Blog: Dave LeggettThe 'eco-warrior' conundrum

Dave Leggett | 9 September 2008

The proliferation of ultra energy efficient (and therefore low CO2) car variants and sub-brands (like VW's Bluemotion) is an interesting market trend in Europe with major implications for manufacturers if they don't get it right. Market analyst Jay Nagley, writing in AM, makes some very good points.

Firstly, to take the British car market as an example, sales of these 'niche' variants are growing rapidly (Nagley says at an unprecedented rate) across three segments - city car, supermini and lower medium. And it's the lower medium segment (Europe's largest car market segment) which is especially interesting because initial customers for these cars in that segment aren't exactly looking for baby cars or cheap cars. But they are attracted to lower running costs.

In this case, the 'eco' in 'eco-warrior' perhaps stands for economy rather than ecology, but buyers for cars like the Ford Focus TDCI are seeking out the economy variants in that segment, rather than downsizing en masse from other segments. 

Here's the conundrum. These cars may have the lowest running costs, but they are certainly not the cheapest in the range. However, if the sub-120g/km models are presented as economy models, the list prices may have to be lower to be consistent with that proposition. And if the proportion of relatively low-margin 'eco' sales rises, Nagley argues, that means carmakers' profits will fall. These cars with their eco bells and whistles have higher unit costs than standard model variants and that's difficult to reverse much, even with substantially higher volume.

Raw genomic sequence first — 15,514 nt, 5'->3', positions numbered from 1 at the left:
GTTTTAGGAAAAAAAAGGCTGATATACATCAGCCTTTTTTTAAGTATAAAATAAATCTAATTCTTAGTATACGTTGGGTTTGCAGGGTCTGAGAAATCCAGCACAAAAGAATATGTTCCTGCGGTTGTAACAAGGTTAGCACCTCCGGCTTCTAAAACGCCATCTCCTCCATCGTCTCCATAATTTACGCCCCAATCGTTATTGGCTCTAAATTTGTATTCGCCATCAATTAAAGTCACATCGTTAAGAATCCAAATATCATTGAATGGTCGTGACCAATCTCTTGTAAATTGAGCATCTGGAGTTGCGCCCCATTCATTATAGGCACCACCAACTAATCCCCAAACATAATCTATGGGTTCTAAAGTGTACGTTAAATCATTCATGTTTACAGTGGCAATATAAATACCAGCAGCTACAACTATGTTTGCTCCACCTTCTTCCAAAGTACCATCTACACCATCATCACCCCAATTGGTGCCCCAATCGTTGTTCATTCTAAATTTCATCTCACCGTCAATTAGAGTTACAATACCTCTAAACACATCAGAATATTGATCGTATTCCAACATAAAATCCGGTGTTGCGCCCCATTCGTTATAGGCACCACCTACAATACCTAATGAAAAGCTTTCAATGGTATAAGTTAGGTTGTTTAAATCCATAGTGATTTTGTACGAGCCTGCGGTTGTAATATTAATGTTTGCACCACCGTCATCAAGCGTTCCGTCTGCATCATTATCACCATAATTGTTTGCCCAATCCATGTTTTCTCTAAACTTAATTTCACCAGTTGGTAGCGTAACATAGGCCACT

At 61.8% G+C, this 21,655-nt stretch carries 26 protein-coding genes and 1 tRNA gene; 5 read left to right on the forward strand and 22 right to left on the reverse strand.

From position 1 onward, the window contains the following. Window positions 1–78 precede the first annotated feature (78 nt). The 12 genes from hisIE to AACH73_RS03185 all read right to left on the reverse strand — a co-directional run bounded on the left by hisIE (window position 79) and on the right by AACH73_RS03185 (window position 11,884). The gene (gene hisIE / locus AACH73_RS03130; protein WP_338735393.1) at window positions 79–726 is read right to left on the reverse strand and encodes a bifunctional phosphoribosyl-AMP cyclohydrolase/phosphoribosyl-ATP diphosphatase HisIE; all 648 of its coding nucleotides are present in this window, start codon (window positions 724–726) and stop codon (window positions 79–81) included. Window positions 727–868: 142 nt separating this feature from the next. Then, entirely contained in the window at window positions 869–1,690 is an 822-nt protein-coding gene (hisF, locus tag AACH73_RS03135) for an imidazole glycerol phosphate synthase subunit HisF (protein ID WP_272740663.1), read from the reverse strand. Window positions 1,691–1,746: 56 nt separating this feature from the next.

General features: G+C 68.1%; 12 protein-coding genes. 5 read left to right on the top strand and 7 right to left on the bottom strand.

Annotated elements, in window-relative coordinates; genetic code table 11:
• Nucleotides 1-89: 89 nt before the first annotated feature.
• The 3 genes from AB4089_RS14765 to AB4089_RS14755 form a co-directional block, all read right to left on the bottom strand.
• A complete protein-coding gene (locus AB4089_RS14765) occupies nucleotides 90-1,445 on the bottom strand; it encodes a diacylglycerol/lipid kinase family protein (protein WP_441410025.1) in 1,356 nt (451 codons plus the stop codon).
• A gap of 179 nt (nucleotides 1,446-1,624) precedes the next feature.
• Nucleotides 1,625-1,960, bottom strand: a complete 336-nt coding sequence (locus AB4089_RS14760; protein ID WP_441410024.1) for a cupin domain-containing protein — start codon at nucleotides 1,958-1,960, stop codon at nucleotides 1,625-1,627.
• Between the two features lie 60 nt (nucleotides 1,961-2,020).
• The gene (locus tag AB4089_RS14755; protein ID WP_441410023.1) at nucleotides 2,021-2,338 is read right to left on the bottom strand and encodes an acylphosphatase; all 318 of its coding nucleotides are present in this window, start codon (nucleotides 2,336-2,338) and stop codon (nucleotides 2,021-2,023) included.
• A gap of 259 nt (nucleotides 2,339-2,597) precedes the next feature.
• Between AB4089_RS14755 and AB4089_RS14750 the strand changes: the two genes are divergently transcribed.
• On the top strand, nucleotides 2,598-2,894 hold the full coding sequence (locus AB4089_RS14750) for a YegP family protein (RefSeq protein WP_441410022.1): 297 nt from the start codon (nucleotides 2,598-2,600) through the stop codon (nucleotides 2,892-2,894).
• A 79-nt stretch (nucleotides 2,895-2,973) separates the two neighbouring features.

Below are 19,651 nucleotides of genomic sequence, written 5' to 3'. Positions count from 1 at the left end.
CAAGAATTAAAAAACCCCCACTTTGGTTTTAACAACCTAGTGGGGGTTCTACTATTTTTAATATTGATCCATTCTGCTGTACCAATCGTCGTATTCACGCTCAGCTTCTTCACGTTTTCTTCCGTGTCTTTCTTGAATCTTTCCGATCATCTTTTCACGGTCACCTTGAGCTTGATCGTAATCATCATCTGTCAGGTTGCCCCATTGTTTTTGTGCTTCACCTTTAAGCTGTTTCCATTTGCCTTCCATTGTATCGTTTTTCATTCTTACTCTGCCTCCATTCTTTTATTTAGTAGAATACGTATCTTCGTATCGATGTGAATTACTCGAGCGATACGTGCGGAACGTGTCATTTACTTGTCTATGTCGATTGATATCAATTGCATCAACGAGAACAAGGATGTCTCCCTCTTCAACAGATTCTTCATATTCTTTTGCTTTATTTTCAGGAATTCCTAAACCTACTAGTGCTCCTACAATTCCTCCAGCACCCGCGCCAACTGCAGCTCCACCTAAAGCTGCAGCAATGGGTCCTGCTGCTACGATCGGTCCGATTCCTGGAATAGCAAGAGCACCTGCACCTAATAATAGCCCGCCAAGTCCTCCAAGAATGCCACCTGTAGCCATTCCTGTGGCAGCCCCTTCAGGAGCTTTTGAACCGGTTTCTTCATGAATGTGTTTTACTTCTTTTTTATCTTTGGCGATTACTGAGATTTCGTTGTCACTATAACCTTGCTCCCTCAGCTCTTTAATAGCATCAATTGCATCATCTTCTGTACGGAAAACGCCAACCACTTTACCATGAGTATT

The message carmakers may want to communicate is that eco variants save buyers on running costs but exceptional fuel efficiency comes with a higher purchase cost.

But will buyers continue to go for that and will some manufacturers be tempted to break rank by marketing cut-price eco cars that promise more share? Nagley reckons these eco variants and sub-brands will take 10% of mainstream sales in the medium-term. Clearly, pricing will be something to watch closely.  

Low-CO2 sub-brands


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